Camra’s new eighth edition of its Good Bottled Beer Guide names just one North East brewery – Durham Brewery – among the 342 producers of what they claim are the 1,800 best bottled beers in the UK.
So we asked the regions bloggers, brewers and beer lovers for what they think are currently the best bottled brews now, in May 2013, regardless of whether they are bottle conditioned – that is, that they undergo secondary fermentation in the bottle, like “real” ale in a cask – or not.
The top five are listed below – but feel free to agree, disagree or share your own recommendations in the comment section.
A clear favourite amongst the Newcastle beer bloggers, the 28th member of the South West Northumberland brewery’s experimental END series is a pale ale made using Nelson Sauvin hops for a white grape aroma and grapefruit characteristics, then fermented with French farmhouse yeast to give a dry and slightly sour flavour.
Some have suggested it is “probably the closest a beer can get to a white wine.”
Andrew Mitchell (@SheriffMitchell, author of Oh Beery Me / Tyne and Beer Metro) said the 6.5% beer was “an absolute blinder.”
“As tart as a slaggy receptionist, this vinous beauty needs to be stocked by sommeliers to showcase the saison style,” he said. “One of the best.”
Gary Taylor (@TheAleTrail) agreed. “The best bottled beer I’ve had from a North East brewery is easily the Allendale END series,” he said.
“Recently re-released and bottled in the brewery, rather than being sent to to the Ale Wreckers in Cumbria, the Sauvin Saison is a fantastic summer slurper, massively fresh and fruity with a great lingering sharpness.”
Truefitt Brewing Company Erimus Pale Ale
A bottle from one of the south of the region’s newer breweries – Middlesbrough’s Truefitt, which opened in May 2012 – Erimus Pale Ale appears at the suggestion of Andy Mogg (@BeerReviewsAndy / BeerReviews.co.uk)
“A cracking pale ale which really packs a punch for 3.9% ABV, with a really big bitter kick at the end that lasts ages,” he said.
Tyne Bank Brewery Mocha Milk Stout
A dark and sweet beer with chocolate, coffee and vanilla flavours, Tyne Bank brewed its Mocha Milk Stout for the first time in 2012 after it was voted for by the local “Twiteratti.”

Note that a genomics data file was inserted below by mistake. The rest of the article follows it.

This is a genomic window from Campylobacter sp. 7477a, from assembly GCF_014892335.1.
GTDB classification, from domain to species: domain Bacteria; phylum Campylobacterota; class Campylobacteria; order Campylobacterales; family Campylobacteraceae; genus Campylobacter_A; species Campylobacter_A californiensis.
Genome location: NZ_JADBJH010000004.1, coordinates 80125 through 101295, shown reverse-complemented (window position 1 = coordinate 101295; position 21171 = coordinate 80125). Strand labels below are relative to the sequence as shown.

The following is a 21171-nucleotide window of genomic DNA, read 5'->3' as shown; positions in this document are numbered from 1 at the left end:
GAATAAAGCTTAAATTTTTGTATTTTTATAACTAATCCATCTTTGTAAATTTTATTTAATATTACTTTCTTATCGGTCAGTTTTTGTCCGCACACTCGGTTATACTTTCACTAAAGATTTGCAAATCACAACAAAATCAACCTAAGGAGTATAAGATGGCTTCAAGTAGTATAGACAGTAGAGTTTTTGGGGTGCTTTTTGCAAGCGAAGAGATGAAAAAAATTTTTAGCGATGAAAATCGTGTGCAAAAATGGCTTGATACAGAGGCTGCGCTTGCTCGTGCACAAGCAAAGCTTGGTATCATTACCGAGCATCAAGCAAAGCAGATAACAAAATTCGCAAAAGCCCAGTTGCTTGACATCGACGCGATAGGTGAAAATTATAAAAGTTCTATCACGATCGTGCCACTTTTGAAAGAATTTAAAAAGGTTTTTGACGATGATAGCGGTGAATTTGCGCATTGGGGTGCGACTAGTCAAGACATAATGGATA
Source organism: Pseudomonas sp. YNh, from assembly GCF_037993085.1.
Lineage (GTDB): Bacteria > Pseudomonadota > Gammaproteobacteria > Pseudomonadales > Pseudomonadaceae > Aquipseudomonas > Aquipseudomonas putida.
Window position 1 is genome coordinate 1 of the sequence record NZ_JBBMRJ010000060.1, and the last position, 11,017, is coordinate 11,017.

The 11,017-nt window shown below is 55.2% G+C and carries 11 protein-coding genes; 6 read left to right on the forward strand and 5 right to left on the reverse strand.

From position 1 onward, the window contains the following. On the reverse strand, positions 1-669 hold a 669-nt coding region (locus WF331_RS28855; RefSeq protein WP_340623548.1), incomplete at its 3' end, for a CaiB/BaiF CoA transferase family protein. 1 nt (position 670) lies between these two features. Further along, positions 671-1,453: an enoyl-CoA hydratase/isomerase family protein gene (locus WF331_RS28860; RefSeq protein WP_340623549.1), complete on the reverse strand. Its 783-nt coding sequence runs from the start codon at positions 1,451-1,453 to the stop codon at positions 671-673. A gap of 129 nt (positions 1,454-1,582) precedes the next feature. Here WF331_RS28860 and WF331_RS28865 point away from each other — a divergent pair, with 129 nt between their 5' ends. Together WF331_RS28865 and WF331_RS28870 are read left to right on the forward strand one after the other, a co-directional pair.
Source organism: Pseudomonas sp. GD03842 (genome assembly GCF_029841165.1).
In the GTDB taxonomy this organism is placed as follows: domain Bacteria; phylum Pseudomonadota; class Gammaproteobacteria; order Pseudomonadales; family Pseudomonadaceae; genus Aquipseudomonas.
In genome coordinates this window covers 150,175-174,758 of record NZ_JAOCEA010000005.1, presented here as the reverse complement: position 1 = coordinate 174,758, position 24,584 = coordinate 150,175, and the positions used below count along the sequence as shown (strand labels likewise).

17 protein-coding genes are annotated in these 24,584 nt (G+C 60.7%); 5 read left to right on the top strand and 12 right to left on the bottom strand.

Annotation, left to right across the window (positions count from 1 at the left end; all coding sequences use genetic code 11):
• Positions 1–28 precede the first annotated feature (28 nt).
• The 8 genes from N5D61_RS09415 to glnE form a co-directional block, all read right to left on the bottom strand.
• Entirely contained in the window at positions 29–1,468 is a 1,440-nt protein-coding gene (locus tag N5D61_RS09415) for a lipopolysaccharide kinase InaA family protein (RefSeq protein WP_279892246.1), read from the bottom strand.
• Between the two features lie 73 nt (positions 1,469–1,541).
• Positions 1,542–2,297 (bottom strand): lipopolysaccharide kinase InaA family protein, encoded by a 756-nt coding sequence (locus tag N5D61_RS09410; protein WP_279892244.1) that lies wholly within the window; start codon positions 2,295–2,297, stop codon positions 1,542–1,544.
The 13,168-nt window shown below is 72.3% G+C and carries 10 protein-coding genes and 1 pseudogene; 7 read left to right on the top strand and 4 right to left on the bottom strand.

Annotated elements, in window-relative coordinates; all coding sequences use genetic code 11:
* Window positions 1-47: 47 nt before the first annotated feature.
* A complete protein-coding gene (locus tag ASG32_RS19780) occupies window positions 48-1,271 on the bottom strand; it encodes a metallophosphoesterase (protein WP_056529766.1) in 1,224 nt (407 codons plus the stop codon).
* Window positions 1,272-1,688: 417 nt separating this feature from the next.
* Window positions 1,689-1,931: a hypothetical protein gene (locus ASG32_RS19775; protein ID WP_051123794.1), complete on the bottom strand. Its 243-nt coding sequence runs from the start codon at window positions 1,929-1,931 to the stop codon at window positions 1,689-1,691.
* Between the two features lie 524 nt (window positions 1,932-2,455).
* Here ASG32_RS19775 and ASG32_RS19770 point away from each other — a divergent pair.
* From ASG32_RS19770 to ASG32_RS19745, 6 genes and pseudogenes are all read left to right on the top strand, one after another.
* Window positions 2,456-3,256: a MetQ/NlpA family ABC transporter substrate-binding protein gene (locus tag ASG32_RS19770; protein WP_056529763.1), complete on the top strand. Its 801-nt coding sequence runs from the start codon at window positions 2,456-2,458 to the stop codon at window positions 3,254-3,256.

It is made using Daterra Bruzzi, a Brazilian coffee bean selected and roasted by Pumphreys of Newcastle, 100% pure cocoa powder and whole vanilla pods.
The resulting beer was launched at the Free Trade Inn, in Byker in February – and you can find out more about the beers origins by watching our video about it.
The beer – which has a bottle label styled to look like a cow – was also turned into truffles by Sunderland-based Jenny Penny Cakes.
“I would seriously urge you to hunt this Mocha Milk Stout out,” said Gary Taylor. “Tyne Bank Brewery have come up with a silky choc winner.”
Darwin Brewery Flag Porter
One of Roger Protz’s “300 beers to try before you die” Flag Porter was created by the clever people down at Brewlab in Sunderland using yeast found in bottles of Victorian beer found at the bottom of the sea.
“It uses yeast salvaged from 150 year old shipwreck and is made from Victorian recipe,” Sunderland and South Tyneside Camra tells us – which at the very least should peke a bit of interest.
As for the beer itself chocolate notes are said to abound, with a subtle, pleasant aroma of black forest cake batter and a more bitter, coffee taste.
Of the five beers on the list this is the only one we’ve never seen in a shop – so if anyone knows where to get one, then let us know in the comments below.
Durham Brewery Temptation
Just because it is one of the brewery’s nine ales to make Camra’s “good” book doesn’t mean Temptation isn’t a cracking bottled beer.
A 10% Imperial Russian Stout, the beer is not for the faint hearted.
“It’s quite thick and syrupy, a beer with genuine gravitas,” said Andrew Mitchell, when he reviewed it as part of his Beer 365 blog last year. “It’s loaded with coffee, liquorice and bag after bag of roasted malt.
“Uncapping is akin to lighting the fuse – your first sip sees the salvo of flavour connect, ripping over your taste buds.
“Sweet caramel spars with the piney, floral, bittering hops, which prickle on their way down.
“The warming alcohol imparts a port-like charm, which is very befitting of this high class brute.”
The Allendale END Export Stout also received much love in our poll.
“The Allendale END Export Stout gives Kernel a run for their money in the bottled strong stout category,” said Gary Taylor. “Certainly one of the best in the UK and it comes from here.”
“Fuller figured, dark and decadent – this would be the perfect after dinner accompaniment,” said Andrew Mitchell. “Smokey and sublime.”